Text: Estela Zatania
Photos: Ana Palma
David Carpio “Con la voz en la tierra”
Daniel Doña Compañía de Danza Española
Wednesday, March 7th, 2018. Jerez de la Frontera
CON LA VOZ EN LA TIERRA.
Sala Paúl, 7:00pm. Voice: David Carpio. Guitar: Santiago Lara, Diego del Morao. Percussion: Carlos Merino. Rhythm: Chicharito, Carlos Grilo, Diego Montoya, Javier Peña and Marce. Guest artists: Manuel Valencia (guitar), Pablo Martín (upright bass) and Diego Villegas (harmonica).
It’s like these slot machines, you pull the lever and hope to see the prize come up. Last night, the two scheduled programs of the Festival de Jerez gave the “prize” of both being excellent theater experiences in very different formats and content.
First, young singer David Carpio, whom we saw and reviewed at the Nimes Festival a little over a month ago when I wrote “the high quality of this upcoming singer is a personal triumph no one can question”, last night made it clear he’s come to occupy his place within the panorama, the difficult panorama of classic flamenco singing. He came to present his new recording, “Con la Voz en la Tierra”, but if others treat a presentation of this sort as a publicity exercise, David put all the responsibility and interest required by a recital or show with no associated product for sale.
He delivers strictly classic cante, always looking for fresh perspectives with the help, as he pointed out, of David Lagos, “a maestro with his ideas”. The romance form he used to open, accompanied by aggressive 3-beat percussion, immediately gave a rock feel, without detracting at all from the interpretation. That first cante already triggered a warm ovation from the audience.
Seated, and with the guitar accompaniment of Santiago Lara, who also produced the record, he sang tarantas. Flamenco fans always talk about “chewing” the singing. David goes beyond that; he chews it, melts it down, soaks it in dry sherry and chews it some more, until he squeezes out all the possibilities. His is a beautiful flamenco voice, sweet and acrid at the same time, with that one thing so difficult to achieve: personality.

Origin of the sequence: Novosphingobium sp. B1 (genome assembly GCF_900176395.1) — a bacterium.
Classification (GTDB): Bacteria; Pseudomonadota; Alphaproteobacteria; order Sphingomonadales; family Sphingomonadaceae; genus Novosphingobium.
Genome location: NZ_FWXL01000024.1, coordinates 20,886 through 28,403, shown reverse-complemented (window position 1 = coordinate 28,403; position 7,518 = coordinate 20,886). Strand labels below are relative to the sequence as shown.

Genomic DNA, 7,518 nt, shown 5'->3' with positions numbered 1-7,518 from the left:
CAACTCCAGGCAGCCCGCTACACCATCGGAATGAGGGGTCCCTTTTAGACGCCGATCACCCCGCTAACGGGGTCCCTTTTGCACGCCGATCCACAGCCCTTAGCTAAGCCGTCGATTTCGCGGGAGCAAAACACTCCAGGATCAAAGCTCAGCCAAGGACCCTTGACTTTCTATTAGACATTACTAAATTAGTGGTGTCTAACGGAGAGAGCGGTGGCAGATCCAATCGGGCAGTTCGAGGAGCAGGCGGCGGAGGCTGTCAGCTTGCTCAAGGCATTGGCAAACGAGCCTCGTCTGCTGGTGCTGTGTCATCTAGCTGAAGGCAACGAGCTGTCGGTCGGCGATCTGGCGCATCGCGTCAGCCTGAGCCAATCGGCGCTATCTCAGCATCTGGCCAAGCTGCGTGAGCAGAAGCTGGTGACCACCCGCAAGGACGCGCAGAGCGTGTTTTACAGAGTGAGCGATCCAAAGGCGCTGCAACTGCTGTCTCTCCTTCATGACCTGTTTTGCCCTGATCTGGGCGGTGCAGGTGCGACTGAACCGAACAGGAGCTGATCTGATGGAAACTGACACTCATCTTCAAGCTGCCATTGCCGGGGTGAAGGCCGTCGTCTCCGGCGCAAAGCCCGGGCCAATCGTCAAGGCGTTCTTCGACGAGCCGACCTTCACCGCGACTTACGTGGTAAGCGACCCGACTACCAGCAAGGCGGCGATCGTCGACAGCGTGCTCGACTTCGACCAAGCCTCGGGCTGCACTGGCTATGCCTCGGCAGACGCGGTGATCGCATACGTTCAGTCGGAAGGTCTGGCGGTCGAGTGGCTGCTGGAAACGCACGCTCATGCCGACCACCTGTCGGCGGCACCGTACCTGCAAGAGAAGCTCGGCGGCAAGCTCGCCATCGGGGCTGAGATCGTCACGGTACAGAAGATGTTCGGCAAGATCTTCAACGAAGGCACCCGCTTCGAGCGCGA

A mix of milonga and bambera (sounds weird, doesn’t it…but it works), is lovely as well as moving, with Diego Villegas playing harmonica. Tangos del Piyayo is accompanied by bassist Pablo Martín, with a certain Argentine feel. David Carpio cultivates an admirably wide repertoire. Soleá apolá, again with the bassist, is a very interesting combination, and this man from the Plazuela of Jerez dares to sing Pepe Marchena, and it comes out just fine because he does it with the greatest affection, and the audience accepts it all.
The bulería dedicated to, and about Moraíto, authored by David and Alfredo Lagos, is an emotional journey accompanied by the guitar of Diego del Morao himself. Following this, it’s the perfect moment for siguiriyas, a cante that identifies Jerez, with the accompaniment of Manuel Valencia whose guitar sounds both of past and future, and which David interprets with genuine intensity, no histrionics here.
From free-form fandangos, he navigates easily towards Huelva, and then more bulerías (we are in Jerez after all), and just when you’re feeling the satisfaction of having enjoyed a well-rounded show, dancer Manuel Liñán appears on stage with his non-stop bulerías excitement.
When the effusive applause finally subsides, David is left alone with his martinete, and you know this interpreter is destined for important things.
DANIEL DOÑA COMPAÑÍA DE DANZA ESPAÑOLA
Teatro Villamarta, 9:00pm
Dancers: Daniel Doña, Cristina Gómez, Soujung Youn, Cristian Martín. Guitar: Francisco Vinuesa. Voice: David Vázquez.
Another fresh perspective, but on Spanish dance and its relationship with flamenco. Daniel Doña, head of the company, dancer, director and choreographer, the day before at the press conference said that “the important thing is the dancing”, and straightaway you want to thank him for freeing us from impenetrable dark concepts, leaving us free to enjoy a finely crafted product without unnecessary ado. And so we did. I did. Four dancers to interpret the various styles of Spanish dance. But even that is excess intellectual baggage. The important thing is that the members of the company are well-prepared talented professionals, the choreographies are original and at times surprising, and nothing was missing or excessive. A perfect jewel, like exquisite ceramic ballet dancers in a music box, and triggering the same sort of fascination.
Castanets without complexes, Spanish dance of slipper and shoe as it was popularized in Europe in the 19th century, modern dance without overdosing and, strangely enough, more flamenco than in some presumably flamenco shows. You feel the connection with the bolero school, Spanish folklore and flamenco, a continuous give and take, push and pull that would eventually give birth to flamenco dance more or less as we know it today.
Singer David Vázquez manages a complicated repertoire of mining songs, zorongo (a small masterwork), threshing songs (a choreographic miracle), abandolao with bolero (delightful) and petenera (original and archaic at the same time), with the guitar of Francisco Vinuesa.
The “fiesta finale” was the representation of a folkloric verdiales group, with lighting effects, leaving the audience happy and smiling, having been able to glimpse what flamenco was like right before it lost its innocence.